There are many theories as to why some people get cancer, and some don’t. Science has yet to determine without a shadow of a doubt the exact cause of most cancers.
Personally, my own extensive research into this ancient disease keeps leading me back to one of earth’s oldest creatures. An organism that lives in or on another organism (its host) and benefits by deriving nutrients at the host’s expense. A tiny creature that every single human and animal carries within their bodies, blood and organs.
This ancient organism is known as the parasite.
The New England Journal of Medicine recently reported on a 41 year old man from Columbia who died not from his own cancer, but the cancer of a parasite known as the tapeworm that was living within his body.
The patient was unable to be treated by the time doctors had identified the cancer, and died three days after the worm DNA was discovered. The parasitic DNA came from the dwarf tapeworms, known as Hymenlopis nana.
The abstract from the Journal reads as follows:
“Neoplasms occur naturally in invertebrates but are not known to develop in tapeworms. We observed nests of monomorphic, undifferentiated cells in samples from lymph-node and lung biopsies in a man infected with the human immunodeficiency virus (HIV).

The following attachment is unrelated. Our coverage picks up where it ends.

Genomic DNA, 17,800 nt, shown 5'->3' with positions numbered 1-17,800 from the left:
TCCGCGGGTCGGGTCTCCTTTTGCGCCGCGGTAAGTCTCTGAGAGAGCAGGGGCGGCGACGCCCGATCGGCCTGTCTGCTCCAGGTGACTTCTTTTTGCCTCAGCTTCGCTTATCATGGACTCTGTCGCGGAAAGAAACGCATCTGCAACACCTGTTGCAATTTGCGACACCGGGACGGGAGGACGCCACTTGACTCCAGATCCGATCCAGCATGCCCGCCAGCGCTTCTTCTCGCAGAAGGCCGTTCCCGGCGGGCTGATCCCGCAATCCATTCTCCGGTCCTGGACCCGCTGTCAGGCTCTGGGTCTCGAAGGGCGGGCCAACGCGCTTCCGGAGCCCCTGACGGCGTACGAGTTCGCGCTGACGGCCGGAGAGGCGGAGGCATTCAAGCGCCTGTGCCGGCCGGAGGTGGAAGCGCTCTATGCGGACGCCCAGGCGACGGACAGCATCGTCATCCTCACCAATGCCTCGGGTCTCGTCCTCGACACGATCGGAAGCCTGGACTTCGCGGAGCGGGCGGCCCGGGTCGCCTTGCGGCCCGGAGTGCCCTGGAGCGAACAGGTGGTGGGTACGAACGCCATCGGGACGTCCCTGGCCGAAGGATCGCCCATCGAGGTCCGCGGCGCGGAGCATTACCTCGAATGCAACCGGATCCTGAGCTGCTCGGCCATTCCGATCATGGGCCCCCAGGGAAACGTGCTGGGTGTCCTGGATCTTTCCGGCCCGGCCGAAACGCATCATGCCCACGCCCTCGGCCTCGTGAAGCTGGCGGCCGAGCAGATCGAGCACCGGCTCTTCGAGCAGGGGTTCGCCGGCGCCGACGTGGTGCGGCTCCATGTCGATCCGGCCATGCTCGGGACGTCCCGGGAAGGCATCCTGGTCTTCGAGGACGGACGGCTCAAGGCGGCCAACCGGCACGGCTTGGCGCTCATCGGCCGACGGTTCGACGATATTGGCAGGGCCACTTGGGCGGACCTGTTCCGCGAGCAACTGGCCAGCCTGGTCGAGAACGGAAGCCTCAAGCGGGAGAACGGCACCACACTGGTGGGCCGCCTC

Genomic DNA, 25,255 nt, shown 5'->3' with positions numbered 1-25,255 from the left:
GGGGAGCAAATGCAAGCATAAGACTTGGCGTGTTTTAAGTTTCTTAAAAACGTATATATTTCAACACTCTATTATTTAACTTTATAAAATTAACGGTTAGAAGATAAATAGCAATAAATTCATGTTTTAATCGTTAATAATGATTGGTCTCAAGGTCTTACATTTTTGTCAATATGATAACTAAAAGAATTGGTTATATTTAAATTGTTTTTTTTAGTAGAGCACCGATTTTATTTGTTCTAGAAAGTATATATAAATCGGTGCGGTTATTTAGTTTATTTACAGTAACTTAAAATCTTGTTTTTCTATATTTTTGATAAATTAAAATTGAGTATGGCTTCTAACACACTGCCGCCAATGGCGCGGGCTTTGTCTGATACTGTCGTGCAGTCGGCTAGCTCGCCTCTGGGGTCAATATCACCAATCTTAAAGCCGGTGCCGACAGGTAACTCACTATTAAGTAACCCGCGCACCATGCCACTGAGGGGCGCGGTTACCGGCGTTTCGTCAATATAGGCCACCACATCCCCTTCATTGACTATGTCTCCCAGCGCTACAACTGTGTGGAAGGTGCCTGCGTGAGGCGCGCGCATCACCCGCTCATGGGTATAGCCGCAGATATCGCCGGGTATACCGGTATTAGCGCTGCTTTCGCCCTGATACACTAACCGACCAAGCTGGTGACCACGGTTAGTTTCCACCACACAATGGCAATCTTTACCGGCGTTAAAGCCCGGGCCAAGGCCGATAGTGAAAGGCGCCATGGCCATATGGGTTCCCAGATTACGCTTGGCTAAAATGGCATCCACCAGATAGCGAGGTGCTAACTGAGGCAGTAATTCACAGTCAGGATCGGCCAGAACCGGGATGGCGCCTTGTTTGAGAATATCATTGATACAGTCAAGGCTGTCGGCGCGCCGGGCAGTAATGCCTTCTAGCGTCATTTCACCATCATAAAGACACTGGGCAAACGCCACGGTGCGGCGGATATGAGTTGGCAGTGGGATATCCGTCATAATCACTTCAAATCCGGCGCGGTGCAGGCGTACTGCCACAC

The morphologic features and invasive behavior of the cells were characteristic of cancer, but their small size suggested a nonhuman origin.
A polymerase-chain-reaction (PCR) assay targeting eukaryotes identified Hymenolepis nana DNA. Although the cells were unrecognizable as tapeworm tissue, immunohistochemical staining and probe hybridization labeled the cells in situ. Comparative deep sequencing identified H. nana structural genomic variants that are compatible with mutations described in cancer. Invasion of human tissue by abnormal, proliferating, genetically altered tapeworm cells is a novel disease mechanism that links infection and cancer.”
Read more about this research @ New England Journal of Medicine.